Courses in the History of Early Modern Art and Architecture

Books, Sketchbooks, Reading, Drawing
The architectural book and its readers, authors, circulation and manufacture in the early modern period.

Architecture of the Eastern Mediterranean, 1350-1650 (co-taught with Gülru Necipoğlu) 
Architecture in Christian and Islamic regions of the eastern Mediterranean basin studied in comparative perspective with particular focus on the Italian, Ottoman, and Mamluk courts. Emphasis on cross-cultural encounters, uses of the Romano-Byzantine heritage, transmission of scientific knowledge and technology, patronage and architectural practice, languages of ornament, urban renovation, military architecture, emergence of monumental domed structures, churches, palaces and villas.

Renaissance Architecture and the Rise of Classicism 
Charts the rise and dissemination of classicism in Renaissance Europe. Lectures focus on the development of the style, its origin in the fascination with antiquity, its response to shifts in social and political life, its mechanisms of transmission (travel, book and print culture) as well as phenomena of exchange (with the East), colonial export, and resistance to this pan-European trend. 

Leon Battista Alberti (co-taught with Frank Fehrenbach) 
Explores Leon Battista Alberti’s multifaceted oeuvre with particular emphasis on the artistic and theoretical problems he posed before the artists of his time and subsequent generations.

Order and Disorder in Renaissance Architecture 
The effects of the heterogenuous "disordered" materials/media surviving from antiquity (words, fragments, painting, architectural representations on coins, plaquettes, reliefs, gems, vessels) on Renaissance architecture design. 

Giorgio Vasari: Art, History and Criticism in the Renaissance
Giorgio Vasari’s oeuvre as critic, historian, artist and architect as it illuminates conceptions of history, style, progress, aesthetic quality, artistic personality and exchanges between the arts in Renaissance Italy (with an emphasis on architecture).

Renaissance Theater Spaces (tutorial)

The Renaissance Villa (tutorial)

Andrea Palladio: Theory and Practice 
Explores the multifacetted architectural activity of Andrea Palladio and, through this vehicle, the broader tradition of Renaissance architecture culture that his work responded to, transmitted and transformed.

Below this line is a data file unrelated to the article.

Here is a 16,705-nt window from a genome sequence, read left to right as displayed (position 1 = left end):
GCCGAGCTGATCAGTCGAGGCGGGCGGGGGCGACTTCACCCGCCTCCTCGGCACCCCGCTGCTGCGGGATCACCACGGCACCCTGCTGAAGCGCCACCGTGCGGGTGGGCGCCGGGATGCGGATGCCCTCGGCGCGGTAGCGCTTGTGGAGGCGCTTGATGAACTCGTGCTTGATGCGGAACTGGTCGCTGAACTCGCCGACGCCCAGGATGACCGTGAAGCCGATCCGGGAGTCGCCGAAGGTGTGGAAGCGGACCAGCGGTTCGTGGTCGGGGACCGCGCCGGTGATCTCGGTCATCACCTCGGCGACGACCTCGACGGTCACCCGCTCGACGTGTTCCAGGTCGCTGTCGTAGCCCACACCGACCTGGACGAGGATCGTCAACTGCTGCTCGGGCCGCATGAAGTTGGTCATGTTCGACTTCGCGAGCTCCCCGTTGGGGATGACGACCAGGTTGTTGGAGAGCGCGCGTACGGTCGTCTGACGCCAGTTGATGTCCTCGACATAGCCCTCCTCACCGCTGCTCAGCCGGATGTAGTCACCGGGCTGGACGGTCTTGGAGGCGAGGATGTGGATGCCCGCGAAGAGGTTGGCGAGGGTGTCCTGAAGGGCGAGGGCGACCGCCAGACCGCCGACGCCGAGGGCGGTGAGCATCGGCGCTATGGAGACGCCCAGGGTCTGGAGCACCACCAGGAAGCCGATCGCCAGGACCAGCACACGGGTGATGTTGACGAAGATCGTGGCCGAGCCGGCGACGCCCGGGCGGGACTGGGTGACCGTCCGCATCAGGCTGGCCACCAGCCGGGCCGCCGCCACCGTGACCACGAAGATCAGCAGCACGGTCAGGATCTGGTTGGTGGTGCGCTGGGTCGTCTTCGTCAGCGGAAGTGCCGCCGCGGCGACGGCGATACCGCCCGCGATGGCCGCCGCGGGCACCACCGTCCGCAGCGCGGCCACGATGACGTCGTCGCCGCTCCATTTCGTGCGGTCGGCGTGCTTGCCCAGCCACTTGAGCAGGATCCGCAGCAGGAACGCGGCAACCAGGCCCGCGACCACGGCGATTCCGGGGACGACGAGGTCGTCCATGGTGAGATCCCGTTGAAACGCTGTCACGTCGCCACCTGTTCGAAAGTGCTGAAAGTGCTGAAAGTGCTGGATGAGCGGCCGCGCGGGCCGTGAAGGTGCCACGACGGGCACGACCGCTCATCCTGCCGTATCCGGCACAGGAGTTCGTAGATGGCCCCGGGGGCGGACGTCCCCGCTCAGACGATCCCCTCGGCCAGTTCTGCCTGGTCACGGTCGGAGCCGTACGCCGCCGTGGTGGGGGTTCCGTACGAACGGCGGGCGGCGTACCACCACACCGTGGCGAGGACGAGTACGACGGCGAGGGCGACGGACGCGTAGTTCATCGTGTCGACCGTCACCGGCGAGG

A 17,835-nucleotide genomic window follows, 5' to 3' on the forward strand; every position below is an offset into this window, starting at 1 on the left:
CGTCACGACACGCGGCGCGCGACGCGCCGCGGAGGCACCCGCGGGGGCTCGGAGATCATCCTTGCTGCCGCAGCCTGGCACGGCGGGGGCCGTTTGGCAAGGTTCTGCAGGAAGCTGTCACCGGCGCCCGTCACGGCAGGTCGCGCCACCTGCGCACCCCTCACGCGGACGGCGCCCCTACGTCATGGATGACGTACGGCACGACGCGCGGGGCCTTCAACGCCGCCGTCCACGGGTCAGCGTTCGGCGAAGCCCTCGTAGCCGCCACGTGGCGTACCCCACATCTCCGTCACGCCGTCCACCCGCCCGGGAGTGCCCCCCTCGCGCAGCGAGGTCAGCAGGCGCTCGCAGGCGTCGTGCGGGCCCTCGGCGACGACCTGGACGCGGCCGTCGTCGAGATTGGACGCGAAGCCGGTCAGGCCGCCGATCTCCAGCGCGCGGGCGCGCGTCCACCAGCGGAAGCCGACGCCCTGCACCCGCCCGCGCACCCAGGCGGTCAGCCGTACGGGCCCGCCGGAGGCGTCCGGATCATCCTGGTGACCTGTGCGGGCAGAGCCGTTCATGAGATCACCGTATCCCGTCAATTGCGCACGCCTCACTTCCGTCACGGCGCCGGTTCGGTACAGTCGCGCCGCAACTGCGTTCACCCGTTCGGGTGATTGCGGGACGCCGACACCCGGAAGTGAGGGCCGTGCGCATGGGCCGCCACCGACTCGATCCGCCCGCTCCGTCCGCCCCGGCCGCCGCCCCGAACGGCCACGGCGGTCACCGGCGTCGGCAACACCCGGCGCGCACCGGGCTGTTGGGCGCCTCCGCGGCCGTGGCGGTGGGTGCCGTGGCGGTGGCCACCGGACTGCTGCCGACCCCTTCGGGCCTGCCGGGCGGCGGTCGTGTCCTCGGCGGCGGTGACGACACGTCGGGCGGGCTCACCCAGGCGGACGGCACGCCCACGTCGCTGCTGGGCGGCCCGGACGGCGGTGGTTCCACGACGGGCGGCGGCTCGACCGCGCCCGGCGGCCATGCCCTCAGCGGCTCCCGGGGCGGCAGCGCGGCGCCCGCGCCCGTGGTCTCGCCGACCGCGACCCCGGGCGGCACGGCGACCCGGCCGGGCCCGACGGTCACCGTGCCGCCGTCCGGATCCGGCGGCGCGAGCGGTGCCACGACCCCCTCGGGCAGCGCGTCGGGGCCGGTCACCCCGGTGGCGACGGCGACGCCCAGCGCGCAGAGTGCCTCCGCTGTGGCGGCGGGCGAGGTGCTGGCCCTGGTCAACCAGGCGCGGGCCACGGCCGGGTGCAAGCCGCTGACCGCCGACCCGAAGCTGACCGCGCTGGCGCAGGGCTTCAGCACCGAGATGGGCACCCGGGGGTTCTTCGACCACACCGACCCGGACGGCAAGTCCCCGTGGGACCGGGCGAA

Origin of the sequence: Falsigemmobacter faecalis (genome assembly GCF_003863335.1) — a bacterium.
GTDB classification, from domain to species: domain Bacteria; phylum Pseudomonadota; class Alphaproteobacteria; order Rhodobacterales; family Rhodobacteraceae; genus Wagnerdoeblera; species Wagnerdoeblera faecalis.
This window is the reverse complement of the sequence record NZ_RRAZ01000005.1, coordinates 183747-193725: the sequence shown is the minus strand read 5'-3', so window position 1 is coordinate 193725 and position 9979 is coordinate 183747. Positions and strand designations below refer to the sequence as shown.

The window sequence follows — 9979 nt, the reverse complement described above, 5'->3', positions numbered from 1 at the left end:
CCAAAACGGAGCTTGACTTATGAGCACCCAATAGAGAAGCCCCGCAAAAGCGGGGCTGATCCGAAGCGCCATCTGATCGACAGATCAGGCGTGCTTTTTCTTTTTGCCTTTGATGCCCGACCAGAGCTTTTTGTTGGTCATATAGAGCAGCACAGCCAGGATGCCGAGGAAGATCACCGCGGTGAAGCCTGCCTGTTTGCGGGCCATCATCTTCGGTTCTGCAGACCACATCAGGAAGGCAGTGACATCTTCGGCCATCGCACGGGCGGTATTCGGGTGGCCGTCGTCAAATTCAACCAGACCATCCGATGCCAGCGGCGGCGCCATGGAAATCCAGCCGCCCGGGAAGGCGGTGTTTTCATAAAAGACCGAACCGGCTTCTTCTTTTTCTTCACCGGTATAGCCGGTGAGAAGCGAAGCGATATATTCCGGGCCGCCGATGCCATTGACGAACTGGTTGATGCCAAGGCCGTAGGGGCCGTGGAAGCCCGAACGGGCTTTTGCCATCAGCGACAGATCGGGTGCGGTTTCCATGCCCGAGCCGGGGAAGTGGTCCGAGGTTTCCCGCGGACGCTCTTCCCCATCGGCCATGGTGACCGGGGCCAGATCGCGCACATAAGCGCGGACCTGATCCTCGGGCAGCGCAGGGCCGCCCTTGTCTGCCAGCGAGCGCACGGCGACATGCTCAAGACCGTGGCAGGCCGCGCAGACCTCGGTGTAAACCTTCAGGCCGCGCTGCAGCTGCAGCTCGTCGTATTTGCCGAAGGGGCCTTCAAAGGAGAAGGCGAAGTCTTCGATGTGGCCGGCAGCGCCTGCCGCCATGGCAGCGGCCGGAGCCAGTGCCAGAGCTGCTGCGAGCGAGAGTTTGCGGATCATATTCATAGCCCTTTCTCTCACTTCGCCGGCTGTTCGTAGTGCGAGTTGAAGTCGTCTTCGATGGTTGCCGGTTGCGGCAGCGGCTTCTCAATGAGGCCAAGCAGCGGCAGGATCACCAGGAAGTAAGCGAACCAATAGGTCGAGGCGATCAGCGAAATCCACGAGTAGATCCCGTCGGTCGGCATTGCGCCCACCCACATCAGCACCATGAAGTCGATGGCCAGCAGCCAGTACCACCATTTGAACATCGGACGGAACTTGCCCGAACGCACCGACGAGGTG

The Architectural Treatise in the Renaissance
Examines a new genre that came into being in the Renaissance: the illustrated architectural treatise. Special emphasis on the location of this genre in the culture of the time, on the consequent exchanges between architecture and other disciplines (the figural arts, the literary arts, the natural sciences, engineering, mathematics). Based on an intensive reading of architectural text as well as on their evaluation as objects (as printed artifacts, as illustrated manuals, as objects of ownership and gift-exchange, as portraits of their writers and of the profession) and on reading as activity.

Architectural Practice in the Renaissance

The Architecture of the Renaissance and Baroque in Europe

Renaissance Architecture in Tuscany 

Courses in the History of Modern Art and Architecture

Architectural Ornament and the Discourse of Modernism
Examines the contradictory fortunes of two complementary discourses in architecture: that associated with the object of daily use, and that concerned with ornament. In so doing the course will focus on architectural culture in the period 1850-1920s with its growing interest in Kunstindustrie (arts and crafts), in the body and its intimate apparel, in tools and textiles, crafting and fabricating and its intersection with the discourses from other disciplines—from the museum world (esp. display and collecting of the decorative arts), preservation of monuments, anthropology, ethnography, natural science, archaeology and art history.  

The Study of Architectural History: Critical Issues and Methodologies co-taught with Neil Levine

Architecture, Display and Mass Culture
Examines the redefinition of architecture at the turn of the 19th/20th century in both practice and theory in the context of the museum/exhibition movement and the rise of historical (archaeology, art history) and man-based sciences (anthropology, ethnology, psychology).

Le Corbusier and the Invention of Modernism
Investigates the architecture, painting, and texts of Le Corbusier against the background of competing claims for the invention of modernism in architecture.

History, Theory, Criticism and the Birth of the Modern Movement
Investigates the development of a modern discourse for architecture (as manifested in built and written work) and its relationship to late 19th century and early 20th century trends in (art) history-writing, criticism, philosophy and the sciences.

Architecture and Literature (co-taught with Neil Levine)
Examines exchanges between literature and architecture in terms of content (subject matter, social critique, historical awareness) and form (narrative structures, vocabulary, tropes) from Vasari through Goethe to Borges, and Alberti through Schinkel to Archigram.

Modern Architecture Since 1900

Consequences of Modernism: Architecture Since 1950